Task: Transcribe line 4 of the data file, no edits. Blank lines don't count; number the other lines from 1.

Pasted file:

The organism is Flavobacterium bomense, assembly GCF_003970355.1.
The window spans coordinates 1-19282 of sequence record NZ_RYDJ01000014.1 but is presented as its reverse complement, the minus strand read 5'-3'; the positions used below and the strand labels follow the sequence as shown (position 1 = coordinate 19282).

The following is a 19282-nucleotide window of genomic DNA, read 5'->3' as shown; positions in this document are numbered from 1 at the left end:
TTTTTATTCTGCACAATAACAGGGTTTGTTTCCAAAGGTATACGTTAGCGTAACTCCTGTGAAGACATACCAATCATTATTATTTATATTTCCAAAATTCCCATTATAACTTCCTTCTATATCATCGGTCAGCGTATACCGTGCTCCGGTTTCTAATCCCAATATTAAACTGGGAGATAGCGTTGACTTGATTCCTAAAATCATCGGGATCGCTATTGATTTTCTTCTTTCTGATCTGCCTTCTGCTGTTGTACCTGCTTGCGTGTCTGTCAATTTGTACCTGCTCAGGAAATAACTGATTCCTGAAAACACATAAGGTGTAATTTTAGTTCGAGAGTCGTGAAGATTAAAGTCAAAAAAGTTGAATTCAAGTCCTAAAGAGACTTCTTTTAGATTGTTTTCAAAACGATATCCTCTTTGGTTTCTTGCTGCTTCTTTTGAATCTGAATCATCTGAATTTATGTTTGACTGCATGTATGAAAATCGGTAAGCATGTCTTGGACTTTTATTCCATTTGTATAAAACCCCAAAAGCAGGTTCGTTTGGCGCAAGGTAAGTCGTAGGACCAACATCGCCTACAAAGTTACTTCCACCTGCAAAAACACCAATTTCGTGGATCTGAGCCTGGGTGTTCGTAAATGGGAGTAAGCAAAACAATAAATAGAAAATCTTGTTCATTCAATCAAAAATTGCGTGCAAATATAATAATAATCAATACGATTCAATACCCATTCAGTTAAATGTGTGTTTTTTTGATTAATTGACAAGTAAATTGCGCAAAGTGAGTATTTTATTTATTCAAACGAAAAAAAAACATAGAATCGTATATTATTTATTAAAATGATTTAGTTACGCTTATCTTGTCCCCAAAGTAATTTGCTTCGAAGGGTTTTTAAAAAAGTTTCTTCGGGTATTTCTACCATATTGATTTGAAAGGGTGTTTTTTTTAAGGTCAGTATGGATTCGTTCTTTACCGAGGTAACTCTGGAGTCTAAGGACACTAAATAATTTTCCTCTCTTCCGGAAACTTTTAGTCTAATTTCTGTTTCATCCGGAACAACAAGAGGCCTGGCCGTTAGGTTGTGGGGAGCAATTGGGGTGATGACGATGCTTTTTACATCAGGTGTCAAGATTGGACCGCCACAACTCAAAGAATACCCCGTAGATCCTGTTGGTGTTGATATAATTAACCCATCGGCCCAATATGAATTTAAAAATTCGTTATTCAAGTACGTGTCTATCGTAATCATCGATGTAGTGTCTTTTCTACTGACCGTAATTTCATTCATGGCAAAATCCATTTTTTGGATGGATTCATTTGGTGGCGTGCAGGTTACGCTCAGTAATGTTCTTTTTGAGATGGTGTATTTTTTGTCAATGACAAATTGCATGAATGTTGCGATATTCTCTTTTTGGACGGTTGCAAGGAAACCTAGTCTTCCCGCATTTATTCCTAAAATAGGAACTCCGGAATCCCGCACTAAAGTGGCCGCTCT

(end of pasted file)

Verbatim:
TTTTTATTCTGCACAATAACAGGGTTTGTTTCCAAAGGTATACGTTAGCGTAACTCCTGTGAAGACATACCAATCATTATTATTTATATTTCCAAAATTCCCATTATAACTTCCTTCTATATCATCGGTCAGCGTATACCGTGCTCCGGTTTCTAATCCCAATATTAAACTGGGAGATAGCGTTGACTTGATTCCTAAAATCATCGGGATCGCTATTGATTTTCTTCTTTCTGATCTGCCTTCTGCTGTTGTACCTGCTTGCGTGTCTGTCAATTTGTACCTGCTCAGGAAATAACTGATTCCTGAAAACACATAAGGTGTAATTTTAGTTCGAGAGTCGTGAAGATTAAAGTCAAAAAAGTTGAATTCAAGTCCTAAAGAGACTTCTTTTAGATTGTTTTCAAAACGATATCCTCTTTGGTTTCTTGCTGCTTCTTTTGAATCTGAATCATCTGAATTTATGTTTGACTGCATGTATGAAAATCGGTAAGCATGTCTTGGACTTTTATTCCATTTGTATAAAACCCCAAAAGCAGGTTCGTTTGGCGCAAGGTAAGTCGTAGGACCAACATCGCCTACAAAGTTACTTCCACCTGCAAAAACACCAATTTCGTGGATCTGAGCCTGGGTGTTCGTAAATGGGAGTAAGCAAAACAATAAATAGAAAATCTTGTTCATTCAATCAAAAATTGCGTGCAAATATAATAATAATCAATACGATTCAATACCCATTCAGTTAAATGTGTGTTTTTTTGATTAATTGACAAGTAAATTGCGCAAAGTGAGTATTTTATTTATTCAAACGAAAAAAAAACATAGAATCGTATATTATTTATTAAAATGATTTAGTTACGCTTATCTTGTCCCCAAAGTAATTTGCTTCGAAGGGTTTTTAAAAAAGTTTCTTCGGGTATTTCTACCATATTGATTTGAAAGGGTGTTTTTTTTAAGGTCAGTATGGATTCGTTCTTTACCGAGGTAACTCTGGAGTCTAAGGACACTAAATAATTTTCCTCTCTTCCGGAAACTTTTAGTCTAATTTCTGTTTCATCCGGAACAACAAGAGGCCTGGCCGTTAGGTTGTGGGGAGCAATTGGGGTGATGACGATGCTTTTTACATCAGGTGTCAAGATTGGACCGCCACAACTCAAAGAATACCCCGTAGATCCTGTTGGTGTTGATATAATTAACCCATCGGCCCAATATGAATTTAAAAATTCGTTATTCAAGTACGTGTCTATCGTAATCATCGATGTAGTGTCTTTTCTACTGACCGTAATTTCATTCATGGCAAAATCCATTTTTTGGATGGATTCATTTGGTGGCGTGCAGGTTACGCTCAGTAATGTTCTTTTTGAGATGGTGTATTTTTTGTCAATGACAAATTGCATGAATGTTGCGATATTCTCTTTTTGGACGGTTGCAAGGAAACCTAGTCTTCCCGCATTTATTCCTAAAATAGGAACTCCGGAATCCCGCACTAAAGTGGCCGCTCT